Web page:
Vegemite in the spotlight

At it again, are they? That is public health scientists trying to find correlations between individual food items and a positive or negative health impact. Often negative effects unless the research is sponsored by the food manufacturing company.

In this case we don’t know as the research doesn’t seem to be published yet, but the findings were anyway released to the press. And to be fair they got a lot of publicity, at least in Australia, so good on them.

We are talking about yeast-based spreads.


Vegemite is the yeast-based spread of choice in Australia. It is a thick, black food spread made from leftover brewers’ yeast extract, thus rich in B vitamins. It is supplemented with various vegetables and spices to make it more appetising. It was developed in Melbourne, Victoria and has been around commercially since 1923. It is salty, slightly bitter, malty with a taste of beef bouillon. Vegemite is similar to the British, New Zealand and South African Marmite, the German Vitam-R and the Swiss Cenovis. As it is so popular in Australia there are several competing products like Promite, MightyMite, AussieMite and OzEmite.

A market survey from 2014 found that an astonishing 7,550,000 Australians ate one of the iconic yeast-based spreads once a week.

And it might be good for you

Now new research has found beneficial health effects in people who eat the vitamin B-containing spreads.

But there are several caveats. The study involved only 520 people split across three countries: Australia, New Zealand and the UK. It was conducted over the internet with the normal vagaries of such studies. The survey participants were asked how often they consumed yeast-based spreads, which products, and how long they’ve eaten them for.

Importantly, the survey also asked participants about their dietary and lifestyle habits as well as their current mental and emotional state, information not easy to capture accurately.

And the press release didn’t mention how the detailed consumption information was handled in relation to the beneficial effects.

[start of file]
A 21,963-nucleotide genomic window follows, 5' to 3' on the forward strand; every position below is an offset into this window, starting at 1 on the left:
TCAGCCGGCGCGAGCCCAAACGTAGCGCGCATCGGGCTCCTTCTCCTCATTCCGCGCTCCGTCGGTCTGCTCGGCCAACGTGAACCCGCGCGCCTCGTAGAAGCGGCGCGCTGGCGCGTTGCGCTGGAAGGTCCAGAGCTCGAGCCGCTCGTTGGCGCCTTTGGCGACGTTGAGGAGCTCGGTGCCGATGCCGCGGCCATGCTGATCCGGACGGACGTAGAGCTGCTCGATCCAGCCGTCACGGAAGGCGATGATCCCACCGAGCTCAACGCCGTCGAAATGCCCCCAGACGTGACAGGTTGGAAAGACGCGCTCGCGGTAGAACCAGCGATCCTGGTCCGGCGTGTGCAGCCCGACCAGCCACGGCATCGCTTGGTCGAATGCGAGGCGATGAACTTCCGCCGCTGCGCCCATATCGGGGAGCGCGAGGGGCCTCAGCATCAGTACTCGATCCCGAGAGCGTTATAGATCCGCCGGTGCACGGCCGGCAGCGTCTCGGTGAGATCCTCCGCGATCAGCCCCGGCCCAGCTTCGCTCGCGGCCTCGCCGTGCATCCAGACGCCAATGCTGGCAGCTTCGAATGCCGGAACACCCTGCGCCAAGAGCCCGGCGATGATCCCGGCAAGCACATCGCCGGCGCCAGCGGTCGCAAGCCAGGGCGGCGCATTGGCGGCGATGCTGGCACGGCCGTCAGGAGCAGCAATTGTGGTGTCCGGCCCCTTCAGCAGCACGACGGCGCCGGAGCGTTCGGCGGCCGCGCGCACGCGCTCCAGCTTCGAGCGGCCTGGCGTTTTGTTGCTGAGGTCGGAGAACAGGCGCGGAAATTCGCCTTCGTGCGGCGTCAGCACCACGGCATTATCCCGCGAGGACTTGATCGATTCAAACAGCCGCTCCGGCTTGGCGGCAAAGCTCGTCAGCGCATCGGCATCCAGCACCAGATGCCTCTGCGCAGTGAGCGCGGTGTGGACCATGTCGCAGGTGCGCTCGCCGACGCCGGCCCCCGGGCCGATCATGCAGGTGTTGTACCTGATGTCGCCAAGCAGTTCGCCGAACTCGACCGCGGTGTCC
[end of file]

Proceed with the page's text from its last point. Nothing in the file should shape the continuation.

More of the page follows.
But here is the interesting part.


Anyway, believe it or not, people who ate yeast-based spreads expressed lower levels of anxiety and stress compared to those who ate none, and even more astonishingly those who consumed spreads containing B12 were even less stressed and anxious than those who used the other brands.

As each spread varied in levels of B vitamins – including B1, B2, B3, B9 and B12 – it is important to note the finding that those containing B12, like Marmite, MightyMite, AussieMite and the newer salt-reduced Vegemite, but not the original Vegemite, were most effective.

Is this a joke or what?

Well, even the scientists advised that the survey results do not prove that the spread improved mental health as it may be something else going on in the lives of the survey participants.

So true.

They certainly stressed that they would like to investigate their findings further by carrying out randomised control trials with yeast spreads to see if they can improve depression and anxiety in people.

Not complete pie in the sky science

Actually there is some basis for the hypothesis proposed by the scientists. B vitamins are essential in keeping our bodies energised and in regulating the nervous system. A previous Australian study was suggestive of significant decreases in the experience of workplace stress after 90 day supplementation with a B multivitamin.

After individual differences in personality and work demands were statistically controlled, the vitamin B treatment groups reported significantly lower personal strain and a reduction in confusion and depressed/dejected mood, but this did not cover all mood swings.